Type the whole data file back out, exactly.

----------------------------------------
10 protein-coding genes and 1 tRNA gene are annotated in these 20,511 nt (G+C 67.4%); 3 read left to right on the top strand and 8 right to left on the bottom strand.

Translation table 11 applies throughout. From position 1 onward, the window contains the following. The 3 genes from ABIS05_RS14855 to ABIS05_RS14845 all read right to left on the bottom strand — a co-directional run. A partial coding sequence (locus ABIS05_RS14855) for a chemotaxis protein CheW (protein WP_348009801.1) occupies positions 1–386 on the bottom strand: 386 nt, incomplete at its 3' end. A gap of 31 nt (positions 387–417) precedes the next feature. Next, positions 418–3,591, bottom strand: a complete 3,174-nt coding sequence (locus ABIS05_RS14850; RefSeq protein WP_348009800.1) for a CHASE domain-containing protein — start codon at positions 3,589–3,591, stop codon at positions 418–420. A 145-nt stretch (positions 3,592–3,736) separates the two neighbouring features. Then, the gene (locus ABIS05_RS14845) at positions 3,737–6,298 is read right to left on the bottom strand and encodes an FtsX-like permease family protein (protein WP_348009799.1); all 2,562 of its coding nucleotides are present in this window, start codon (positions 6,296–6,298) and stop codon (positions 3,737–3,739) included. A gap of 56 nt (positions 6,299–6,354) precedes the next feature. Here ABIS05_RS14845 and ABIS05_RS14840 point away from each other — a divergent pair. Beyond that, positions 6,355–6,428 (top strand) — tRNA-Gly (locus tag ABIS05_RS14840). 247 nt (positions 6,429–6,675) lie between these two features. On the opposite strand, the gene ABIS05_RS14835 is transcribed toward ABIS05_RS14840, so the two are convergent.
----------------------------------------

10 protein-coding genes and 1 tRNA gene are annotated in these 20,511 nt (G+C 67.4%); 3 read left to right on the top strand and 8 right to left on the bottom strand.

Translation table 11 applies throughout. From position 1 onward, the window contains the following. The 3 genes from ABIS05_RS14855 to ABIS05_RS14845 all read right to left on the bottom strand — a co-directional run. A partial coding sequence (locus ABIS05_RS14855) for a chemotaxis protein CheW (protein WP_348009801.1) occupies positions 1–386 on the bottom strand: 386 nt, incomplete at its 3' end. A gap of 31 nt (positions 387–417) precedes the next feature. Next, positions 418–3,591, bottom strand: a complete 3,174-nt coding sequence (locus ABIS05_RS14850; RefSeq protein WP_348009800.1) for a CHASE domain-containing protein — start codon at positions 3,589–3,591, stop codon at positions 418–420. A 145-nt stretch (positions 3,592–3,736) separates the two neighbouring features. Then, the gene (locus ABIS05_RS14845) at positions 3,737–6,298 is read right to left on the bottom strand and encodes an FtsX-like permease family protein (protein WP_348009799.1); all 2,562 of its coding nucleotides are present in this window, start codon (positions 6,296–6,298) and stop codon (positions 3,737–3,739) included. A gap of 56 nt (positions 6,299–6,354) precedes the next feature. Here ABIS05_RS14845 and ABIS05_RS14840 point away from each other — a divergent pair. Beyond that, positions 6,355–6,428 (top strand) — tRNA-Gly (locus tag ABIS05_RS14840). 247 nt (positions 6,429–6,675) lie between these two features. On the opposite strand, the gene ABIS05_RS14835 is transcribed toward ABIS05_RS14840, so the two are convergent.